Quietude – Solutions

music
ambience: Traffic

Quiet is becoming something of a rare phenomenon. Those of us who live in cities and suburbs get used to a certain level of noise and that level appears to be rising. I’m Jim Metzner, and this is the Pulse of the Planet.

“There’s the general background hum which is kind of an indistinct accumulation of all the engines, and whatever that’s out there. And then there are the distinct extra loud sounds that may rise above the background hum. I would argue that the background hum is getting progressively louder as more noise making machines from the sky, the airplanes, all the way down to cell phones on the ground, are emitting noise into the common space.”

Peter Barnes is the author of the book “Who Owns the Sky?” We asked him if it might be possible to restore some relative quiet to our environment.

“Well one thing I very much favor for cities are “car free days”. They’ve had these in Europe with astonishing effect. Rome, car free for a day. It’s a completely different city. People love it. They go walking around talking to one another. There’s no noise – there’s no traffic – it transforms the city. I think we ought to experiment with that in the U.S., and we might be surprised about how we feel about cars, as well as other noisy things. I think the right to quietude is like the right to privacy. It’s almost like the 4th Amendment, the right to be secure in your homes from unwanted invasions.”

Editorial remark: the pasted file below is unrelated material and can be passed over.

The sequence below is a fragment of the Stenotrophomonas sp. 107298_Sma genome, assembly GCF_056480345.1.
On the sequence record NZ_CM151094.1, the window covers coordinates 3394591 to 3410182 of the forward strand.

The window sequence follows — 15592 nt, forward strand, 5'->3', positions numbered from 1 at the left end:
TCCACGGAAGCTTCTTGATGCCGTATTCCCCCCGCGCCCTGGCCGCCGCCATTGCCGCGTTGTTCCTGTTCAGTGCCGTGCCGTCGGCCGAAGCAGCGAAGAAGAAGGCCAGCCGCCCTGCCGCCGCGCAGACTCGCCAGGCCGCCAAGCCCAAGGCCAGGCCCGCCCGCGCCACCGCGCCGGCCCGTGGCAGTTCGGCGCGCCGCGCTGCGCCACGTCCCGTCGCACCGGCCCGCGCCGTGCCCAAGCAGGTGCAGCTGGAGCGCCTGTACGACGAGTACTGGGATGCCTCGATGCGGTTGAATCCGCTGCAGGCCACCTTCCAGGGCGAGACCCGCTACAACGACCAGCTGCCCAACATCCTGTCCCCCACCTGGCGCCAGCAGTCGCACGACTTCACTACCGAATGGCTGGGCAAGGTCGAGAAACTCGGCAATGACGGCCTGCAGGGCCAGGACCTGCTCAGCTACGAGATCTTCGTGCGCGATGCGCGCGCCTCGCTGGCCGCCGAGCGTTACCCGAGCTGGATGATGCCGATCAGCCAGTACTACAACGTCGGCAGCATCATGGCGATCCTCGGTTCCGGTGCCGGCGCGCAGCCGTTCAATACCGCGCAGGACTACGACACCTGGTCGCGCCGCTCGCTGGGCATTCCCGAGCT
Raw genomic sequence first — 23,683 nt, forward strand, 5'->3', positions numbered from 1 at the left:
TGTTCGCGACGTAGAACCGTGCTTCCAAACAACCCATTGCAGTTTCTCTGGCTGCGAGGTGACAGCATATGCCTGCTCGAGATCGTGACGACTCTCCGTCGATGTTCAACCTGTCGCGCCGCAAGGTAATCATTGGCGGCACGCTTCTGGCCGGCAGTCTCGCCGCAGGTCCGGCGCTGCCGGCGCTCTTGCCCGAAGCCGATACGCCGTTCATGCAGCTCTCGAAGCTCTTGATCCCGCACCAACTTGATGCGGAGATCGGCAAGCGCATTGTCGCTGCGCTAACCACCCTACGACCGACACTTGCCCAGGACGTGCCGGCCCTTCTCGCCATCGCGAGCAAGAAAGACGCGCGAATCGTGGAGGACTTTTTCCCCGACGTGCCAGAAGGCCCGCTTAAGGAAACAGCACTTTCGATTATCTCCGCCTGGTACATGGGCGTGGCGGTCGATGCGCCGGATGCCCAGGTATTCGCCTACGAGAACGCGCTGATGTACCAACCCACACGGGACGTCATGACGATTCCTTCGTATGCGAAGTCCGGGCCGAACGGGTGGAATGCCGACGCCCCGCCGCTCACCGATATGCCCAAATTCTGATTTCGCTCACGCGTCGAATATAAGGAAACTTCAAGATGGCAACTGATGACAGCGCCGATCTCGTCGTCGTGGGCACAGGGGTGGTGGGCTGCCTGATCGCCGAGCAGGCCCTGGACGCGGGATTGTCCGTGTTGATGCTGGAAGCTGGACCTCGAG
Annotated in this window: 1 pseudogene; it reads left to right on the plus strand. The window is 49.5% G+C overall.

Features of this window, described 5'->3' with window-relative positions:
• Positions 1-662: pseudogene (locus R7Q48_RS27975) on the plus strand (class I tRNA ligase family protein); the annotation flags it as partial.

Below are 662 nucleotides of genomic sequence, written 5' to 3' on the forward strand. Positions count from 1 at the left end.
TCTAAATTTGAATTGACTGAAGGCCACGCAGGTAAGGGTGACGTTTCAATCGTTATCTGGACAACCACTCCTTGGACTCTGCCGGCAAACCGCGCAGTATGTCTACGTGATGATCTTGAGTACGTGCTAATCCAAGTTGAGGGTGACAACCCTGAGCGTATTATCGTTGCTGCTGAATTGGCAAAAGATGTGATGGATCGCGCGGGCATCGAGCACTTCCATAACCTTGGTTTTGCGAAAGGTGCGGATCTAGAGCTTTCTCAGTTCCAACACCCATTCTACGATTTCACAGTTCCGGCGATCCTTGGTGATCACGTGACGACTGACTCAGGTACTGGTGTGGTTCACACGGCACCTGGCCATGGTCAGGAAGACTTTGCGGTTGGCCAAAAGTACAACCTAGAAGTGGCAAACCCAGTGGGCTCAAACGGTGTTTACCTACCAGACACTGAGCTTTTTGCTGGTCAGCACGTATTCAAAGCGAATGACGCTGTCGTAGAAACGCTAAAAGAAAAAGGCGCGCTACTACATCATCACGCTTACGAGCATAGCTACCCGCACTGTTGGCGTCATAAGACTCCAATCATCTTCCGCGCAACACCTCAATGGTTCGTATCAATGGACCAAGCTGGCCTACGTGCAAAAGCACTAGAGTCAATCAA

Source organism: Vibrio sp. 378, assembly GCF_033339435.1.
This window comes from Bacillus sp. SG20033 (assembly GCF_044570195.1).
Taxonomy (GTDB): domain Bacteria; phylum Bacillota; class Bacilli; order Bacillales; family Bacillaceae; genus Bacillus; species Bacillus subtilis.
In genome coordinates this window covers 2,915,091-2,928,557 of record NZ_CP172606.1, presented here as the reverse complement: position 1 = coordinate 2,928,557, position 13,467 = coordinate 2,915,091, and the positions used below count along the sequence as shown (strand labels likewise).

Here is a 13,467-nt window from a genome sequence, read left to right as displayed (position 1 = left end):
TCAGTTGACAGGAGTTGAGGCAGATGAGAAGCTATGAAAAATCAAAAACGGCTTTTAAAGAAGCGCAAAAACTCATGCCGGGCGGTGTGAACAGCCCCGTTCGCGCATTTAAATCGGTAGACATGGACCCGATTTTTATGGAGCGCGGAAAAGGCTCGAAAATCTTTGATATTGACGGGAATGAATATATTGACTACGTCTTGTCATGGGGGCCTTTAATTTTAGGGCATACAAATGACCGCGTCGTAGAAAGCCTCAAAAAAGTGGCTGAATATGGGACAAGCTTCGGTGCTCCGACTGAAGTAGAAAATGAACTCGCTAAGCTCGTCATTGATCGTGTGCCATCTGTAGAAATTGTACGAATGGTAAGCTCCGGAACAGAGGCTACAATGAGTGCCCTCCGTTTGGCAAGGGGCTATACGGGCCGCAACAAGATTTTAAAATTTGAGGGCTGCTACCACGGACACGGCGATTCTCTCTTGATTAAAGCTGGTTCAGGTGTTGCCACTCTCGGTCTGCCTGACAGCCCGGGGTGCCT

Pulse of the Planet is presented by the National Science Foundation. I’m Jim Metzner.

music

Quietude - Solutions

If there is a right to quiet in our common spaces, how can we best preserve it?
Air Date:11/27/2009
Scientist:
Transcript:


music
ambience: Traffic

Quiet is becoming something of a rare phenomenon. Those of us who live in cities and suburbs get used to a certain level of noise and that level appears to be rising. I'm Jim Metzner, and this is the Pulse of the Planet.

"There's the general background hum which is kind of an indistinct accumulation of all the engines, and whatever that's out there. And then there are the distinct extra loud sounds that may rise above the background hum. I would argue that the background hum is getting progressively louder as more noise making machines from the sky, the airplanes, all the way down to cell phones on the ground, are emitting noise into the common space."

Peter Barnes is the author of the book "Who Owns the Sky?" We asked him if it might be possible to restore some relative quiet to our environment.

"Well one thing I very much favor for cities are "car free days". They've had these in Europe with astonishing effect. Rome, car free for a day. It's a completely different city. People love it. They go walking around talking to one another. There's no noise - there's no traffic - it transforms the city. I think we ought to experiment with that in the U.S., and we might be surprised about how we feel about cars, as well as other noisy things. I think the right to quietude is like the right to privacy. It's almost like the 4th Amendment, the right to be secure in your homes from unwanted invasions."

Pulse of the Planet is presented by the National Science Foundation. I'm Jim Metzner.

music